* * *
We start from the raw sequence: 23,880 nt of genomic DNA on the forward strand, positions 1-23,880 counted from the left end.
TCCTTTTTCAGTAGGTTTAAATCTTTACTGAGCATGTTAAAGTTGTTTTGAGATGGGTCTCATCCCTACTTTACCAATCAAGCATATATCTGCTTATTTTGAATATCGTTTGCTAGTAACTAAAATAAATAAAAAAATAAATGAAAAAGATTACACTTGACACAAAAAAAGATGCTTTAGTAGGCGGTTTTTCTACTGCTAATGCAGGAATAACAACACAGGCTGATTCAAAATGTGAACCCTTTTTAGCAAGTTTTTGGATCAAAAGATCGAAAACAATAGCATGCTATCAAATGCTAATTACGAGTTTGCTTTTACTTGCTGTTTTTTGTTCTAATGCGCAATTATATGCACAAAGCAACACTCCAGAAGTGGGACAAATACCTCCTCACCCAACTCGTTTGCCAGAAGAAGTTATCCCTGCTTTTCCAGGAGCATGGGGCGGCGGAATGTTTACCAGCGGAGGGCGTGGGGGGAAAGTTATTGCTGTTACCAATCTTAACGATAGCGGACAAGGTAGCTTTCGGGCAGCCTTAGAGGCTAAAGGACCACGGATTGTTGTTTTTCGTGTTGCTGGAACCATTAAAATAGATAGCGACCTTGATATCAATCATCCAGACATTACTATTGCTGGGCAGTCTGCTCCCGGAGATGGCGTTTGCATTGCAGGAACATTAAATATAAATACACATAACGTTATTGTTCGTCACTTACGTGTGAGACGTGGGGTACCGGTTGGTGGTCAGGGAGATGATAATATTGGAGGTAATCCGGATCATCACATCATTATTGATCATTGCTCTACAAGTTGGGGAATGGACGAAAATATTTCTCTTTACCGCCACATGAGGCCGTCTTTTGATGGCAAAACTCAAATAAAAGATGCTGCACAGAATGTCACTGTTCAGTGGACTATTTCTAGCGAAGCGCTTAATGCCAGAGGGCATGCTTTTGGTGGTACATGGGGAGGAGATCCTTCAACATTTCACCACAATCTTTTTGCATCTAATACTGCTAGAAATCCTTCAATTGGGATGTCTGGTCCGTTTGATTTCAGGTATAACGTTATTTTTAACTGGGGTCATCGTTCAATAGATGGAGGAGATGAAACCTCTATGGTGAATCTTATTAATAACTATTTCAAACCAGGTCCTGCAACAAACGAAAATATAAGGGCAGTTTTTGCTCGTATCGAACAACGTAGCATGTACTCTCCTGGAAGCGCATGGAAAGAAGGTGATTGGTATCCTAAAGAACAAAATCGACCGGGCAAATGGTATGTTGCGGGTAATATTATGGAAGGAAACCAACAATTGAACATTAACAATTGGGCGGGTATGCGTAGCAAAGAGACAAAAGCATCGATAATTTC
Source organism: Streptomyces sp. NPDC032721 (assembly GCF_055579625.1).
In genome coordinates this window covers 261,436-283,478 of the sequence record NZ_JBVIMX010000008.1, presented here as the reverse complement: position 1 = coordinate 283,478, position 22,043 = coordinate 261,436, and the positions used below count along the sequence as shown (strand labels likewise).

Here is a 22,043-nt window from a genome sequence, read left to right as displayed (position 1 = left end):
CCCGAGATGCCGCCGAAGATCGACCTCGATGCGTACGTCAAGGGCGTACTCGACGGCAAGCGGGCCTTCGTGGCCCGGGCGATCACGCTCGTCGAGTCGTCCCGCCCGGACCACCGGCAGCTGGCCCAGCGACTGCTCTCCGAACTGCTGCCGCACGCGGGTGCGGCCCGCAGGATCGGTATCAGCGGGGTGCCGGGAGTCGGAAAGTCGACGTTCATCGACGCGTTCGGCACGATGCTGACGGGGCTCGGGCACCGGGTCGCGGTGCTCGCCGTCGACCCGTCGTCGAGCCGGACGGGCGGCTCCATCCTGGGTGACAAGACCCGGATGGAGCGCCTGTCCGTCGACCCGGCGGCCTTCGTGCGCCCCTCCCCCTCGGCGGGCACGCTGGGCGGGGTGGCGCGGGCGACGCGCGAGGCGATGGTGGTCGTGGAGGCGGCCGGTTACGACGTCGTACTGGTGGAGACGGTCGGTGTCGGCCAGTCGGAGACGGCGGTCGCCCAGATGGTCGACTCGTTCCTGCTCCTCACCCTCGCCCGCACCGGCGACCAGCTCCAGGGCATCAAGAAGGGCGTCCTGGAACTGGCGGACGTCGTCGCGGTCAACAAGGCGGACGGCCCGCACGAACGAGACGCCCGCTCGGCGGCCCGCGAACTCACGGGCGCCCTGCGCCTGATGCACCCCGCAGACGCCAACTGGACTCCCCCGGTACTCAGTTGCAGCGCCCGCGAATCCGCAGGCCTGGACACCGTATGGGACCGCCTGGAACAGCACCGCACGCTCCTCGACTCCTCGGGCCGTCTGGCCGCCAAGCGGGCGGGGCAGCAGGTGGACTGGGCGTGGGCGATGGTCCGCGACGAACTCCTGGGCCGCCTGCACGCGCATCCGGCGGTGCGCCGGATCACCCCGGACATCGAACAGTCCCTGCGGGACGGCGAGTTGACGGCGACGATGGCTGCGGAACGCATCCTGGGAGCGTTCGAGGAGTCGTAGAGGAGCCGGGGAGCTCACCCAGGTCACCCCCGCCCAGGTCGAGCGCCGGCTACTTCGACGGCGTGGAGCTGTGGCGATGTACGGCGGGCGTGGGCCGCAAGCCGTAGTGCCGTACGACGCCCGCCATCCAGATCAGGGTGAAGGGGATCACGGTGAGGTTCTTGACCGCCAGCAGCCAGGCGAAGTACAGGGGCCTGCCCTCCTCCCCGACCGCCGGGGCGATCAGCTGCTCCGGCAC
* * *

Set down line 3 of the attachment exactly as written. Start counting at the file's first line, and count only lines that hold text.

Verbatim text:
Source organism: Streptomyces sp. NPDC032721 (assembly GCF_055579625.1).